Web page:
Unpacking Hate and Addressing Anti-Asian Racism and Violence

protesters holding signs of support for the Asiam American community
Demonstrations took place across the country this past weekend in the face of growing alarm over an increase in incidents of bias and violence against the Asian American and Pacific Islander communities.

Rutgers community members to come together in response to increase in acts of hate

Before the COVID-19 pandemic, Ji Lee, who was the director for the Asian American Cultural Center at Rutgers for 14 years, never thought about telling her parents who live in Arizona to be careful when they went outside.

But since the alarming rise in violent hate crimes against Asian Americans – most recently the killing of eight people, six women of Asian descent in Atlanta – she and her Asian friends and colleagues throughout the country are cautioning family members, friends and others to be vigilant.

“While anti-Asian hate and bias is not new, our worry about being out in public spaces didn’t exist in this amplified way one or two years ago,” said Lee, now executive director of Intercultural Engagement and Inclusion Initiatives for the Division of Student Affairs at Rutgers University-New Brunswick. “It changed due to the sudden significant spike of extremely random out-of-the-blue hateful and violent incidents, leaving many fearful.” 

To address these and other violent incidents of intolerance, Rutgers will host “Unpacking Hate” webinars. The first session, "Race. Resistance. Resilience." on Friday, March 26, will discuss the hate and racialization targeting Asian, Black and Muslim communities. It will be followed by a second session, “Religion, Fear, and the Cost of Ignorance,” to explore the intersection of hate and religion, drawing on faith communities, including Judaism, Hinduism and Islam.

“The loss of safety and terror that groups experience is the purpose of acts of hate. As an academic community we must understand that and join together to confront it,” said Enobong (Anna) Branch, Rutgers’ senior vice president for equity. “Hate does not exist in a vacuum. It does not target one community and leave others unharmed. In the last year, as anti-Asian racism has spiked, so have acts of anti-Semitism.”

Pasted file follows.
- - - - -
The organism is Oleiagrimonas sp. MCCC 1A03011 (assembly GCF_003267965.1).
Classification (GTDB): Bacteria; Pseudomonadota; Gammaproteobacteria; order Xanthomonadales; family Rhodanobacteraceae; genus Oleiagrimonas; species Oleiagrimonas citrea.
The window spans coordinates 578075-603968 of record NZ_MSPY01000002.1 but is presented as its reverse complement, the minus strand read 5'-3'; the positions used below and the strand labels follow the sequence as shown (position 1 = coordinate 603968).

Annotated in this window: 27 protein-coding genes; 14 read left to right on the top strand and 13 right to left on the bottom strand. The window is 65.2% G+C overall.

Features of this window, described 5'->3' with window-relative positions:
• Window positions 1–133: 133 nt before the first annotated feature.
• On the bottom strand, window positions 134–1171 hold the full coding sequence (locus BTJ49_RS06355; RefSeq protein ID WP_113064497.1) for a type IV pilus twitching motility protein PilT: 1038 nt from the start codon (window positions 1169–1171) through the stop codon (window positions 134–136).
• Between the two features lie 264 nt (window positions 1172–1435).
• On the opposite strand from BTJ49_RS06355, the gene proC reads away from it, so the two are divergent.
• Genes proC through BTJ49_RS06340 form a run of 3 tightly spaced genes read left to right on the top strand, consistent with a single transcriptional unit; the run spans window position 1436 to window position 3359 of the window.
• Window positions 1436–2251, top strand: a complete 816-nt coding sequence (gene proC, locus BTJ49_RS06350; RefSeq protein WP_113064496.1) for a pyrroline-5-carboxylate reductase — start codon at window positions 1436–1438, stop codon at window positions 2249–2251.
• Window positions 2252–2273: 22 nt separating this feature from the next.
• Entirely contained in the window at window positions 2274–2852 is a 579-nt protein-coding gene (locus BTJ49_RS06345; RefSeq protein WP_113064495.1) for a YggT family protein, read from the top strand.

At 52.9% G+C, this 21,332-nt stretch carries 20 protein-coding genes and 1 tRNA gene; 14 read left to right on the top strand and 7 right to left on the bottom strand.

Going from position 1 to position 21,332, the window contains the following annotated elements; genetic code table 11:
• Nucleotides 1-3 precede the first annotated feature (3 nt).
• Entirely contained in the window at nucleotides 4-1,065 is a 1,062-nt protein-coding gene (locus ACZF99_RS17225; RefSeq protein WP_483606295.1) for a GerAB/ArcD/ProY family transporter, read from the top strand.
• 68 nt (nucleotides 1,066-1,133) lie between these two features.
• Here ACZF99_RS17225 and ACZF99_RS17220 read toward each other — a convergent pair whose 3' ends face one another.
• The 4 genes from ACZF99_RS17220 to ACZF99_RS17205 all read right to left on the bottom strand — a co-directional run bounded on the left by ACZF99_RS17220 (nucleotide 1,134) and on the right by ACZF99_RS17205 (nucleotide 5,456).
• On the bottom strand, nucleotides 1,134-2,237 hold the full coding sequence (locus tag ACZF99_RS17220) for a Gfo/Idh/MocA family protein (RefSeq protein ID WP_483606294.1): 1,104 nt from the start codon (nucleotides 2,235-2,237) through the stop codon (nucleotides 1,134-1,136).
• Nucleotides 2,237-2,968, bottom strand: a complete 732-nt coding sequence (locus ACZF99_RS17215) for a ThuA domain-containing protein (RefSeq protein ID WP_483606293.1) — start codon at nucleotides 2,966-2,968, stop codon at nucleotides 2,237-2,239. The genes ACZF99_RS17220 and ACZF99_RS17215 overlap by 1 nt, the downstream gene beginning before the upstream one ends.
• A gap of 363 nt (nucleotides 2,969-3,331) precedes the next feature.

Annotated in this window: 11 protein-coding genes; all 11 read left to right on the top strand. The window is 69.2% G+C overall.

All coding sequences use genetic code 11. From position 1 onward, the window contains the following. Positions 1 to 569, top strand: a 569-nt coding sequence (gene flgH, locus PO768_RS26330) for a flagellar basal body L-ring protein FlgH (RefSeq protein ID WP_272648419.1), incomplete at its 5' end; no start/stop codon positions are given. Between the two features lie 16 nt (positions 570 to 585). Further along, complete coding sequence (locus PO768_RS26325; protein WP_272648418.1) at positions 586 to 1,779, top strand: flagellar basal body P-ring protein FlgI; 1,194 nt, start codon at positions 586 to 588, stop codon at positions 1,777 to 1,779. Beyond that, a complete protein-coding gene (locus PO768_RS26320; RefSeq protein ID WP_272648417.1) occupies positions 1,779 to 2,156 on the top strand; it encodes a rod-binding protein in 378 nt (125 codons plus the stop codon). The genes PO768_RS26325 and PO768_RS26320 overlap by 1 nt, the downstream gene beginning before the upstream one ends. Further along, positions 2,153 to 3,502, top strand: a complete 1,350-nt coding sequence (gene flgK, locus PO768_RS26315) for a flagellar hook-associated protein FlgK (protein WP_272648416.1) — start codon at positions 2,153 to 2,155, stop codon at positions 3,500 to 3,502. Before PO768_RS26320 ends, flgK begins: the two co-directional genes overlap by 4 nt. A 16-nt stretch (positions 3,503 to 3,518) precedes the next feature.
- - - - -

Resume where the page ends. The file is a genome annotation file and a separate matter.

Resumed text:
Rutgers offers bias reporting and counseling and wellness services for students, faculty and staff in New Brunswick, Newark and Camden who need to report an act of hate and/or seek support to manage the anxiety and frustration that exposure to hate produces.

In a message to the Rutgers community, Rutgers’ president and university chancellors said these acts of violence against Asian Americans cannot be ignored and any harm deliberately inflicted on members of any community is an offense felt by all people of conscience.

“We strongly denounce these acts and all forms of xenophobia, bigotry and racism, and we stand in solidarity with our Asian community at Rutgers and around the world,” President Jonathan Holloway, Rutgers-Newark Chancellor Nancy Cantor, Rutgers-Camden Interim Chancellor Margaret Marsh, Rutgers-New Brunswick Chancellor Christopher Molloy and Rutgers Biomedical and Health Sciences Chancellor Brian Strom said in the statement.

According to a recent study by the Center for the Study of Hate and Extremism at California State University; anti-Asian hate crimes have spiked 150 percent since the pandemic began.

Stop AAPI (Asian American Pacific Islander) Hate documented 3,795 racially motivated attacks against Asian Americans in the last year, from March to February. The majority were verbal attacks, followed by shunning and, finally, physical attacks. Two-thirds of these altercations were against women.

Those in the Asian community at Rutgers say while the recent incidences of verbal harassment, microagressions and killings might be a result of the coronavirus being weaponized as the “China virus” and “Kung Flu” by the former president, anti-Asian violence, although increased, is not new.

“While racism and violence toward Asian Americans has been growing since the beginning of the pandemic, fueled by xenophobic language used by elected leaders, these kinds of incidents are not new in our country,’’ said XinQi Dong, director of the Rutgers Institute for Health, Health Care Policy and Aging Research and Rutgers Asian Resource Center for Minority Aging Research.

“Asians and other minority populations have been scapegoated throughout history,” he said. “We need swift action at every level to track and prevent these incidents, and we need to empower Asian Americans and communities with supports and services.”

Dong and Allan Punzalan Isaac, associate professor of American studies and English at Rutgers-New Brunswick, point to the United States’ long history of anti-Asian violence – from Chinese laborers being lynched in the 19th century to Chinatowns being destroyed because of perceived labor threats and the belief that these neighborhoods were vectors for disease and crime. COVID-19 has resulted in these hateful acts flourishing again.

“In the 21st century, the pandemic is global, and so is the hate,” said Isaac. “The speed by which racist disinformation spreads is fueled by the previous administration and uncontrollably stokes anti-Asian hate.”

Atul Bhattiprolu, president of the Asian Student Council at Rutgers, said the council’s mission is to ensure that students of Asian descent have a safe space to learn and spread awareness about the heritage and cultural identity.

“The recent slew of hate crimes and anti-Asian sentiment only begin to reflect the ongoing pattern of discrimination towards the Asian community in America that has become all too commonplace in our history and contemporary rhetoric,” according to a statement from the student group. “As such it falls onto our community to actively engage in this issue and advocate for our rights."